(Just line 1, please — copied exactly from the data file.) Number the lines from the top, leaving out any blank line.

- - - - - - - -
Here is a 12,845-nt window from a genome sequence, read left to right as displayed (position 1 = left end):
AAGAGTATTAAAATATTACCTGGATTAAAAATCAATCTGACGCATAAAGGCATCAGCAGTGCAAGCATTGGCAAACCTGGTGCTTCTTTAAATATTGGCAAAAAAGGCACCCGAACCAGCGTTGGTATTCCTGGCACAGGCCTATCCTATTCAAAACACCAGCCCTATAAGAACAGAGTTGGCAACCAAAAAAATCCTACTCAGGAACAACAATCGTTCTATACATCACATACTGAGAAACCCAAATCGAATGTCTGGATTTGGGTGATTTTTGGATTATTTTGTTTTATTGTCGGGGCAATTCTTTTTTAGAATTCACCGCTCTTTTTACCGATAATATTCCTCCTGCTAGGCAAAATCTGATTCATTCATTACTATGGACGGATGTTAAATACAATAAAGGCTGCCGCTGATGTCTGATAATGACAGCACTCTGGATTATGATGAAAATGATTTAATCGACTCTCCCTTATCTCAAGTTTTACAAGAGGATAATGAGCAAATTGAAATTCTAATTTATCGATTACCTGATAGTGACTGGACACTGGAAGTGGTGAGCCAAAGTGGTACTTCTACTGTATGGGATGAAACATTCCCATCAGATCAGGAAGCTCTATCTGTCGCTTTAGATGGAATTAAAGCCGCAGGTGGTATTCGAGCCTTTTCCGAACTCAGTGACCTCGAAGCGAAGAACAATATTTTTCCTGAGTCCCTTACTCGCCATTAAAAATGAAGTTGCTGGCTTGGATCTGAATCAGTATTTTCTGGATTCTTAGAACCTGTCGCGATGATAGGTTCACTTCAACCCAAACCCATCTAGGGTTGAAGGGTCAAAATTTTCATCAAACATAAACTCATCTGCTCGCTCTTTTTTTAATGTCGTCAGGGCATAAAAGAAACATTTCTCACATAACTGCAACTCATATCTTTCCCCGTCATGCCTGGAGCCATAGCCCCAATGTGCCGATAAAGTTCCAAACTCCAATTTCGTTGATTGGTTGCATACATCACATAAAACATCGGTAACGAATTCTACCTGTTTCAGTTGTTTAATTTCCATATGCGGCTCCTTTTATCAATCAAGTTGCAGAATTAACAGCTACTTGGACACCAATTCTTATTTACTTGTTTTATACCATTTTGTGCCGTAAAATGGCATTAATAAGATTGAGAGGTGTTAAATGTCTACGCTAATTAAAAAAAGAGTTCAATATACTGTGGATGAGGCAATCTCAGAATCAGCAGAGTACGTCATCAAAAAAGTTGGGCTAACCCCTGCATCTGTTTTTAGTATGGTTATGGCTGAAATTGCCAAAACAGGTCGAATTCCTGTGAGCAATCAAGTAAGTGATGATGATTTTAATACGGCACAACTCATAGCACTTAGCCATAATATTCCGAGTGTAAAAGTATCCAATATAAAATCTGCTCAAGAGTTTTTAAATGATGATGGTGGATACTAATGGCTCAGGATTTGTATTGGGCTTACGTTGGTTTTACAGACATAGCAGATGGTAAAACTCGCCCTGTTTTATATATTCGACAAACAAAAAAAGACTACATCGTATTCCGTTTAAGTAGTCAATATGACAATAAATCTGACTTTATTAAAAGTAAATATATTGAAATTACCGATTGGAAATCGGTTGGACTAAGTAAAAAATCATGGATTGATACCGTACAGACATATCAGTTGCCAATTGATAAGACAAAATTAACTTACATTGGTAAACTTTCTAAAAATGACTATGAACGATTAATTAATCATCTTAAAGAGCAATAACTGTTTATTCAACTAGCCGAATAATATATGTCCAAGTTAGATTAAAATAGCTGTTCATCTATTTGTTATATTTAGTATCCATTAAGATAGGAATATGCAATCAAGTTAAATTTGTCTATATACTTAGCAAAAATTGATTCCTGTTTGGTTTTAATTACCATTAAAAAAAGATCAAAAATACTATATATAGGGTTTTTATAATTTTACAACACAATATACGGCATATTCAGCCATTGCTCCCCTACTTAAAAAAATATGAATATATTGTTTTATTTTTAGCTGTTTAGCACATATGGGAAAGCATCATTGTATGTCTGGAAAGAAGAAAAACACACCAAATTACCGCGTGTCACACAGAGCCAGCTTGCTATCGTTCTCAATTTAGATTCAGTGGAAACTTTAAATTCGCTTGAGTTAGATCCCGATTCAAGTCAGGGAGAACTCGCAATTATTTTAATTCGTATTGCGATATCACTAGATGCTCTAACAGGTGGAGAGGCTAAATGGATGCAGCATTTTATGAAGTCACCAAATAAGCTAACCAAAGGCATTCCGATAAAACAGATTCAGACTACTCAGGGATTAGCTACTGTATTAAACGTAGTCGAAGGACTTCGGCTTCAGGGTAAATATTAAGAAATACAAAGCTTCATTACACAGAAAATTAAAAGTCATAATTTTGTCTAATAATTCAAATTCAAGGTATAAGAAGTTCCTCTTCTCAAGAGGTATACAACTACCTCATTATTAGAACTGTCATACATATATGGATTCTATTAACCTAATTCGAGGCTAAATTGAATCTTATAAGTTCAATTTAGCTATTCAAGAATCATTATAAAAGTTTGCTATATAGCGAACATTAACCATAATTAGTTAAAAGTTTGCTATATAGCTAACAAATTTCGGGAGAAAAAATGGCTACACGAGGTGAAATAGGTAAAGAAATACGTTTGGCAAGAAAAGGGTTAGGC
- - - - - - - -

Here is a 12,845-nt window from a genome sequence, read left to right as displayed (position 1 = left end):